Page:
Republicans, Law Enforcement & Victim Advocates Want Comprehensive Solution While Democrats Miss Half The Picture
SACRAMENTO – At today’s joint hearing on the fentanyl crisis, Democrats doubled down on their stubborn refusal to hold fentanyl traffickers accountable. Despite calls from Republicans, law enforcement and family members of fentanyl victims for a comprehensive solution that addresses the epidemic from a public health AND public safety perspective, Democrat committee members indicated they will continue to ignore and make excuses for traffickers selling poison to unsuspecting Californians.
Assemblymember Juan Alanis (R-Modesto) criticized the committee as more of the same, saying “If I could describe today’s hearing in one word it would be: ‘frustrating.’ Today’s special hearing was a lot of talk and once again short on any real action. In my opinion we took a step back from moving on anything bipartisan and meaningful. Again, this legislature chooses to delay, deflect and discuss instead of acting on real bipartisan solutions that are available now. We cannot punt this problem to next year or to the next legislature. Every week we delay, over one hundred more Californians die. I’m not sure what qualifies as an urgent emergency in the eyes of my colleagues, but I believe that taking more immediate and comprehensive action on the poison of fentanyl plaguing our communities across California is just common sense.”
Assemblyman Joe Patterson (R-Rocklin) and his constituent, Laura Didier, who served as a witness after losing her son to fentanyl in 2020, called for a balanced approach that emphasizes prevention, recovery for people struggling with addiction and accountability for fentanyl traffickers.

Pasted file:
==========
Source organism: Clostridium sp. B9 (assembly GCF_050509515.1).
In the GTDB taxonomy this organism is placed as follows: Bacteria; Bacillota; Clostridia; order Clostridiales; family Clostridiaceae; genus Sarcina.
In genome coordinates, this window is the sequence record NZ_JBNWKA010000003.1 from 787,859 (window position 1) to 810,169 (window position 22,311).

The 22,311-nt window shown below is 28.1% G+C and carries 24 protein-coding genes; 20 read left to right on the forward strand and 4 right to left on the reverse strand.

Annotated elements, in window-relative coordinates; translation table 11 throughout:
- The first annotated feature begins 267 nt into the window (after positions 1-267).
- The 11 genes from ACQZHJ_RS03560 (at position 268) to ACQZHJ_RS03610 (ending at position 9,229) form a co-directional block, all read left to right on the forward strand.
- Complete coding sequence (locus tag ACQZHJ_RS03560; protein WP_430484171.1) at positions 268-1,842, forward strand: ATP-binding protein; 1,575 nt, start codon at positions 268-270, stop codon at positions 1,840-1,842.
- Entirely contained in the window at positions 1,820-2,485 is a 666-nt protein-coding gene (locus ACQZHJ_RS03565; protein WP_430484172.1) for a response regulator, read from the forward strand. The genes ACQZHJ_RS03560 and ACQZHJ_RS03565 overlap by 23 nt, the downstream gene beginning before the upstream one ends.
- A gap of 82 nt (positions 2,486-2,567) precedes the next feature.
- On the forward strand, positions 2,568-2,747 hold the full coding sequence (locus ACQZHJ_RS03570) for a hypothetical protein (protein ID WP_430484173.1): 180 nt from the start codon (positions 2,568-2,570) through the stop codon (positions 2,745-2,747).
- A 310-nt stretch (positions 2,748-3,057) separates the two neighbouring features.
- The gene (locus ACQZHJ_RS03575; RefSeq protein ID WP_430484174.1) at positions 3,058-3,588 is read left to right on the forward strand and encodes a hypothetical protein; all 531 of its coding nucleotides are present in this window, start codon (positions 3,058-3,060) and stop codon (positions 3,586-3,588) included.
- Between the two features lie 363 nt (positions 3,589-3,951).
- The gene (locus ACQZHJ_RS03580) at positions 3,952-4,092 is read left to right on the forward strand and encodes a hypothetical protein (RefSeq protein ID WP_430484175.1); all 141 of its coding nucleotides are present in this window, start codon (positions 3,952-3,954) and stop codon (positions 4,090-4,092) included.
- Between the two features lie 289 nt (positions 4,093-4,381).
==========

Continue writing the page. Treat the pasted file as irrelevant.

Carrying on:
“From day one I have been clear that the legislature must address the growing fentanyl crisis,” said Patterson. “It’s critical we take a multi-pronged approach including increased awareness, treatment AND, often ignored by the majority, holding dealers and traffickers accountable. This is not political and politics should not stop us from taking action against those bringing this poison into our communities.”
“I am grateful for this invitation to share my son’s story today. I lost my 17 year old son Zach two and a half years ago to a counterfeit pill made of fentanyl,” said Didier. “People continue to die in record numbers, including teenagers like Zach. We need all hands on deck to address primary prevention, recovery services, and accountability for drug dealers. We need action on this crisis now.”
Assemblywoman Laurie Davies (R-Laguna Niguel) called for a bipartisan approach to ending the fentanyl epidemic, saying: “Californians of all ages die from fentanyl every day – we must act with a sense of urgency and take the politics out of fentanyl policy. Californians are depending on us to do our job and protect our communities from this catastrophic crisis.”